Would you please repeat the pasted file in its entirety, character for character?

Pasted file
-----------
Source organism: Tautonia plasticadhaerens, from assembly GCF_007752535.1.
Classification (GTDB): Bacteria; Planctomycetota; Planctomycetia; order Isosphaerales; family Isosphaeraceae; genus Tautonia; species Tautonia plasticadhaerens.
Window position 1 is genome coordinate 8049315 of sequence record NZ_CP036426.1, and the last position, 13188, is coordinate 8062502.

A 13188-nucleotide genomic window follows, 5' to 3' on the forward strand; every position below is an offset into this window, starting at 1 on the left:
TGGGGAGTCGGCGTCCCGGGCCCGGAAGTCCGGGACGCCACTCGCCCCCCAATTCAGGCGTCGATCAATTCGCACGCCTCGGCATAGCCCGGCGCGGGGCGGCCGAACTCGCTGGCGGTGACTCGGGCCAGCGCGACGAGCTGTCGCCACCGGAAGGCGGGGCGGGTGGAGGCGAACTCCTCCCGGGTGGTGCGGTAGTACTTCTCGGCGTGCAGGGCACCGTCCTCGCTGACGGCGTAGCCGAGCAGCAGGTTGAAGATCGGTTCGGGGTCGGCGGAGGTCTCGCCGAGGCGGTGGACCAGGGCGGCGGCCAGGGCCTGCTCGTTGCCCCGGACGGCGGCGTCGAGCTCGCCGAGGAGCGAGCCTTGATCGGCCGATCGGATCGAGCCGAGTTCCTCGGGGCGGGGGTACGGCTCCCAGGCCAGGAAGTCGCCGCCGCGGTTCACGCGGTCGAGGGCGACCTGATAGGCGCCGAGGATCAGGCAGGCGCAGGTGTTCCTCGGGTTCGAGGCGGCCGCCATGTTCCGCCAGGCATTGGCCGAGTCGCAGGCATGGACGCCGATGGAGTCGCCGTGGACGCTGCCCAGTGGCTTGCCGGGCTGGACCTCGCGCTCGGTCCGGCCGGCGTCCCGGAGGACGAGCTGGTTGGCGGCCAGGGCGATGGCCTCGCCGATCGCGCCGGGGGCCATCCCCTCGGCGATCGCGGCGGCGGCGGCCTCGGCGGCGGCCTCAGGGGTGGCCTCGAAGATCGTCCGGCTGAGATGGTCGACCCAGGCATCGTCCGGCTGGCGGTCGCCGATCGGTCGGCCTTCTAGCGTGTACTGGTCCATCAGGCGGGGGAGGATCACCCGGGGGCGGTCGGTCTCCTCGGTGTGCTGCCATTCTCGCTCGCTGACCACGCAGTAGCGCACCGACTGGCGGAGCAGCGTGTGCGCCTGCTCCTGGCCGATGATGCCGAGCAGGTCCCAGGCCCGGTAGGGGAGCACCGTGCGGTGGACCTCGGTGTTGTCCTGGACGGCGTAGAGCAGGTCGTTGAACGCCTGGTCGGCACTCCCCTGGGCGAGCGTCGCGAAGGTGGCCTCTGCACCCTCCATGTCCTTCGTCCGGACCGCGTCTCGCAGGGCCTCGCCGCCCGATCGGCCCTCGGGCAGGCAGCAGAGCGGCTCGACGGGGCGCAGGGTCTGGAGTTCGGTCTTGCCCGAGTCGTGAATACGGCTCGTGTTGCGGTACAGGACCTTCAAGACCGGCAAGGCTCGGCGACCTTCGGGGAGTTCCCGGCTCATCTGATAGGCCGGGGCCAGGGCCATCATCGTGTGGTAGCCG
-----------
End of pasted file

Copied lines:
Source organism: Tautonia plasticadhaerens, from assembly GCF_007752535.1.
Classification (GTDB): Bacteria; Planctomycetota; Planctomycetia; order Isosphaerales; family Isosphaeraceae; genus Tautonia; species Tautonia plasticadhaerens.
Window position 1 is genome coordinate 8049315 of sequence record NZ_CP036426.1, and the last position, 13188, is coordinate 8062502.

A 13188-nucleotide genomic window follows, 5' to 3' on the forward strand; every position below is an offset into this window, starting at 1 on the left:
TGGGGAGTCGGCGTCCCGGGCCCGGAAGTCCGGGACGCCACTCGCCCCCCAATTCAGGCGTCGATCAATTCGCACGCCTCGGCATAGCCCGGCGCGGGGCGGCCGAACTCGCTGGCGGTGACTCGGGCCAGCGCGACGAGCTGTCGCCACCGGAAGGCGGGGCGGGTGGAGGCGAACTCCTCCCGGGTGGTGCGGTAGTACTTCTCGGCGTGCAGGGCACCGTCCTCGCTGACGGCGTAGCCGAGCAGCAGGTTGAAGATCGGTTCGGGGTCGGCGGAGGTCTCGCCGAGGCGGTGGACCAGGGCGGCGGCCAGGGCCTGCTCGTTGCCCCGGACGGCGGCGTCGAGCTCGCCGAGGAGCGAGCCTTGATCGGCCGATCGGATCGAGCCGAGTTCCTCGGGGCGGGGGTACGGCTCCCAGGCCAGGAAGTCGCCGCCGCGGTTCACGCGGTCGAGGGCGACCTGATAGGCGCCGAGGATCAGGCAGGCGCAGGTGTTCCTCGGGTTCGAGGCGGCCGCCATGTTCCGCCAGGCATTGGCCGAGTCGCAGGCATGGACGCCGATGGAGTCGCCGTGGACGCTGCCCAGTGGCTTGCCGGGCTGGACCTCGCGCTCGGTCCGGCCGGCGTCCCGGAGGACGAGCTGGTTGGCGGCCAGGGCGATGGCCTCGCCGATCGCGCCGGGGGCCATCCCCTCGGCGATCGCGGCGGCGGCGGCCTCGGCGGCGGCCTCAGGGGTGGCCTCGAAGATCGTCCGGCTGAGATGGTCGACCCAGGCATCGTCCGGCTGGCGGTCGCCGATCGGTCGGCCTTCTAGCGTGTACTGGTCCATCAGGCGGGGGAGGATCACCCGGGGGCGGTCGGTCTCCTCGGTGTGCTGCCATTCTCGCTCGCTGACCACGCAGTAGCGCACCGACTGGCGGAGCAGCGTGTGCGCCTGCTCCTGGCCGATGATGCCGAGCAGGTCCCAGGCCCGGTAGGGGAGCACCGTGCGGTGGACCTCGGTGTTGTCCTGGACGGCGTAGAGCAGGTCGTTGAACGCCTGGTCGGCACTCCCCTGGGCGAGCGTCGCGAAGGTGGCCTCTGCACCCTCCATGTCCTTCGTCCGGACCGCGTCTCGCAGGGCCTCGCCGCCCGATCGGCCCTCGGGCAGGCAGCAGAGCGGCTCGACGGGGCGCAGGGTCTGGAGTTCGGTCTTGCCCGAGTCGTGAATACGGCTCGTGTTGCGGTACAGGACCTTCAAGACCGGCAAGGCTCGGCGACCTTCGGGGAGTTCCCGGCTCATCTGATAGGCCGGGGCCAGGGCCATCATCGTGTGGTAGCCG